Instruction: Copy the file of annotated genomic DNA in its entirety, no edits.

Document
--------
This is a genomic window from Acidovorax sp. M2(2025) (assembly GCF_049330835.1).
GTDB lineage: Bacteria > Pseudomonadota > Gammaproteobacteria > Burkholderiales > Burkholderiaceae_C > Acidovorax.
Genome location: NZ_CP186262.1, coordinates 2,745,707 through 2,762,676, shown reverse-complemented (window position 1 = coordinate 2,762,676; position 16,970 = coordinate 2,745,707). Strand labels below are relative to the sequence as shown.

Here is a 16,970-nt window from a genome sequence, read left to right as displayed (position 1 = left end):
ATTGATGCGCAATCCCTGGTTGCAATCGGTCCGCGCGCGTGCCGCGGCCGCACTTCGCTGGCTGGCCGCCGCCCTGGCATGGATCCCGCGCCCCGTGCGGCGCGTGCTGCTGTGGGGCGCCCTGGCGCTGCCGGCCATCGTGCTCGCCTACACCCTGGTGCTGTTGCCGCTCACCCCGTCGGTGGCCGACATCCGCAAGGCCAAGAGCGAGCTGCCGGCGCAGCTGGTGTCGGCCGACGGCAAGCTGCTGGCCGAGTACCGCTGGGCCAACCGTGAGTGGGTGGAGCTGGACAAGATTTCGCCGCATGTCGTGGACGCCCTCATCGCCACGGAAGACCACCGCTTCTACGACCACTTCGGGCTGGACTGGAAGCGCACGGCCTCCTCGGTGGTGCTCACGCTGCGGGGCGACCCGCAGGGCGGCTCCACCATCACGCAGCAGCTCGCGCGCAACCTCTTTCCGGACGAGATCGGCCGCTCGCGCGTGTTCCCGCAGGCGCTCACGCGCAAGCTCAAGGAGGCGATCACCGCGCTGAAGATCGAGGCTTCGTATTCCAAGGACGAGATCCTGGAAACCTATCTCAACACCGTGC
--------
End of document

This is a genomic window from Acidovorax sp. M2(2025) (assembly GCF_049330835.1).
GTDB lineage: Bacteria > Pseudomonadota > Gammaproteobacteria > Burkholderiales > Burkholderiaceae_C > Acidovorax.
Genome location: NZ_CP186262.1, coordinates 2,745,707 through 2,762,676, shown reverse-complemented (window position 1 = coordinate 2,762,676; position 16,970 = coordinate 2,745,707). Strand labels below are relative to the sequence as shown.

Here is a 16,970-nt window from a genome sequence, read left to right as displayed (position 1 = left end):
ATTGATGCGCAATCCCTGGTTGCAATCGGTCCGCGCGCGTGCCGCGGCCGCACTTCGCTGGCTGGCCGCCGCCCTGGCATGGATCCCGCGCCCCGTGCGGCGCGTGCTGCTGTGGGGCGCCCTGGCGCTGCCGGCCATCGTGCTCGCCTACACCCTGGTGCTGTTGCCGCTCACCCCGTCGGTGGCCGACATCCGCAAGGCCAAGAGCGAGCTGCCGGCGCAGCTGGTGTCGGCCGACGGCAAGCTGCTGGCCGAGTACCGCTGGGCCAACCGTGAGTGGGTGGAGCTGGACAAGATTTCGCCGCATGTCGTGGACGCCCTCATCGCCACGGAAGACCACCGCTTCTACGACCACTTCGGGCTGGACTGGAAGCGCACGGCCTCCTCGGTGGTGCTCACGCTGCGGGGCGACCCGCAGGGCGGCTCCACCATCACGCAGCAGCTCGCGCGCAACCTCTTTCCGGACGAGATCGGCCGCTCGCGCGTGTTCCCGCAGGCGCTCACGCGCAAGCTCAAGGAGGCGATCACCGCGCTGAAGATCGAGGCTTCGTATTCCAAGGACGAGATCCTGGAAACCTATCTCAACACCGTGC